With little flexibility under the World Trade Organisation (WTO) and bilateral trade agreements to raise tariffs, India is increasingly resorting to other tools — anti-dumping duties, safeguard levies and minimum import prices (MIPs) — to provide the requisite protection to domestic industries from inexpensive imports and meet contingencies like a sudden influx in imports. Data reviewed by FE show that incidence of anti-dumping actions more than doubled in the four years to 2016 — as many as 75 products came under anti-dumping levies in 2016 against 37 in 2013 (see chart).
Trade experts say this is not a development to be decried as these measures are legitimate and mostly WTO-compliant. While India’s MIPs on steel products have recently come under attack from countries like Japan for being protectionist and against WTO rules, New Delhi is seeking to address Tokyo’s concerns by citing the fact that the number of items under MIPs has already been cut down to just 19 from 176 earlier. However, anti-dumping duties are much easier to defend multilaterally.
Even while a designated agency is probing an allegation of dumping and is yet to verify if such exports undertaken below cost have caused material injury to the domestic industries concerned, the WTO allows imposition of provisional duties. In many instances, the provisional duties are not converted to definitive duties (which indicate that investigations have proved dumping harmful to the local players) but the purpose of checking cheap imports are served with the provisional imposts. Of the 75 anti-dumping measures taken by India in 2016, 48 were provisional duties while 27 such pre-existing levies were graduated to definitive ones. The items that have been subjected to anti-dumping duties in recent years include steel products, inorganic and organic chemicals, machinery, engineering goods, textiles, etc.
On the steep rise in the number of anti-dumping measures, TS Vishwanath, principal advisor, APJ SLG Law Offices, Delhi, noted that it does not necessarily imply that India has adopted a protectionist trade policy. He said reports of steel imports priced at less than the cost of production of exporters making their way into the Indian market testifies this fact. “AD (anti-dumping) is a WTO-compatible trade defence measure available to member nations against imported goods sold at a price less than the cost of their production.” India, a WTO member country, has the legitimate right to protect its domestic industry from unfairly priced imports, he added.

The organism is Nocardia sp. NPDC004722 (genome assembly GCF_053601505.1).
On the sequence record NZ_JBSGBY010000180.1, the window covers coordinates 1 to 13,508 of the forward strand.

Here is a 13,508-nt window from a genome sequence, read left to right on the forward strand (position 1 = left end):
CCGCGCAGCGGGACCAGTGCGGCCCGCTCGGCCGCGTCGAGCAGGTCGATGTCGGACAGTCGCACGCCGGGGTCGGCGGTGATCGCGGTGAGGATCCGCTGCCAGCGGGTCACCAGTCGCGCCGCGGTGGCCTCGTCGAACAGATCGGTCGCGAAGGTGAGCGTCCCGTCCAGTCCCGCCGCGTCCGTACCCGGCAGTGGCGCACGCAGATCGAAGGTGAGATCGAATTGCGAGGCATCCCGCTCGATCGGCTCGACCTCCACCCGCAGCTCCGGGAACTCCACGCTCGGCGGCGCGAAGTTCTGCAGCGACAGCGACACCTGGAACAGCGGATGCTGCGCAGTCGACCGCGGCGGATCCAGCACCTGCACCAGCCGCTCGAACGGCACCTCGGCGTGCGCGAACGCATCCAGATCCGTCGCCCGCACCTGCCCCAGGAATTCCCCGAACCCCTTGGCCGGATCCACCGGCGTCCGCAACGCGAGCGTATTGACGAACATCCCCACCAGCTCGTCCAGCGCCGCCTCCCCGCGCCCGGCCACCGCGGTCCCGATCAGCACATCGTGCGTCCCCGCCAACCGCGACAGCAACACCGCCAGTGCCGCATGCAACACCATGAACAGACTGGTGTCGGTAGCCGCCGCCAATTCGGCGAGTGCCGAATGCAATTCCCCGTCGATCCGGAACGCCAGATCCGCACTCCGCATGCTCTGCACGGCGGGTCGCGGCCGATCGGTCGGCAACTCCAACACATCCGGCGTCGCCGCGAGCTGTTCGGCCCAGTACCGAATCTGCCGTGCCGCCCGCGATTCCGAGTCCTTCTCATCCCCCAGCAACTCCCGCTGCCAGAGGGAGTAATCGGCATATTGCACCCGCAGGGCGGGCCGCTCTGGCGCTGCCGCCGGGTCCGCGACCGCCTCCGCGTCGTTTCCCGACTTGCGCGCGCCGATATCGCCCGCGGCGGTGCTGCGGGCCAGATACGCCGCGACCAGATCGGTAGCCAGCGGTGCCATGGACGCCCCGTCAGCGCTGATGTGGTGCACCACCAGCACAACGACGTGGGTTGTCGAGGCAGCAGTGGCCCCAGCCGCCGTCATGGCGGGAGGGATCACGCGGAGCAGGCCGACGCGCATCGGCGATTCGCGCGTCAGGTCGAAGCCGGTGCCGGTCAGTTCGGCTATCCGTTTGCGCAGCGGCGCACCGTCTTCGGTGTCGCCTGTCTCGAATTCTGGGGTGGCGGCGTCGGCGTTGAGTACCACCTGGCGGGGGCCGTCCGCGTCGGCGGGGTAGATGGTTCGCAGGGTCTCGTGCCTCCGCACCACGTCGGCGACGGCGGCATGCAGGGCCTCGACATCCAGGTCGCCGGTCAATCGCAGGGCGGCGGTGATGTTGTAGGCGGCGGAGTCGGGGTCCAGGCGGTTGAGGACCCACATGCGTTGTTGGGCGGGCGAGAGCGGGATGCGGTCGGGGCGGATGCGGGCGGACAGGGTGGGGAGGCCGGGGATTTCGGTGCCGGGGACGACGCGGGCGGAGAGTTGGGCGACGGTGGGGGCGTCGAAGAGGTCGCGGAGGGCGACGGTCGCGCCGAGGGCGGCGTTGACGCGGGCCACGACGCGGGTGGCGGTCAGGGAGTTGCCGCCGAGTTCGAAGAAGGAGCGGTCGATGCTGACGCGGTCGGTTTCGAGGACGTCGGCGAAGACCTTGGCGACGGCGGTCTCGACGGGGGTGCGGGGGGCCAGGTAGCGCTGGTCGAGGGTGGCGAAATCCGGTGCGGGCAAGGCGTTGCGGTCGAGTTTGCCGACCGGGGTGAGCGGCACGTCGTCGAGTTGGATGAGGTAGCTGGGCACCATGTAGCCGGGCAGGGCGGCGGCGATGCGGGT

Noted trade expert Biswajit Dhar also feels it is quite natural that when the global economy is not doing well, countries resort to dumping their goods in foreign markets. However, he added that though ant-dumping measures are consistent with WTO norms, there are often questions about the method in which the injury margins and dumping duties are computed.
Sources said 18 organic chemical items were slapped with definitive AD duty in 2016. Also, four items related to nuclear reactors, boilers, machinery and mechanical appliances and four items related optical, photographic, cinematographic, measuring, precision, checking, medical or surgical instruments and parts and accessories thereof attracted definitive AD duty in the year. Curiously, Malaysian exports to India attracted highest number definitive AD duties, on four products. Besides, definitive AD duties on three products each from China, European Union, Taiwan and the US were imposed in 2016.
A total of 14 cases of AD inquiries (read provisional duties) were initiated against China in 2016, including five iron and steel products. These apart, five fresh cases of AD inquiry were initiated each against the EU and South Korea last year. Four AD inquiry against imports from Thailand were also started in 2016. Interestingly, not a single case of AD inquiry was initiated against the US in 2016.
Overall, 12 cases of AD inquiry were initiated against iron and steel products and a similar number of AD inquiries were initiated against both organic and inorganic chemical products. So half of the fresh AD inquiries in 2016 were against chemicals and steel imports into India.
India’s peak customs duty (the highest of the normal rates) on non-agriculture products had come down steeply from a prohibitive 150% in 1991-92 to 40% in 1997-98 and further, to 20% in 2004-05 and 10% in 2007-08. Broadly, the basic customs duty corresponds to the tariff on imports as other duties on imports like countervailing duty are in lieu of taxes that domestic goods suffer. There is little scope for India to raise the peak customs duty without running to a problem with the WTO. On the other hand, it still has some room for raising duties on farm items to meet objectives like pepping up domestic prices as in many cases there are still gaps between the committed floor tariffs (bound tariffs) and applied tariffs.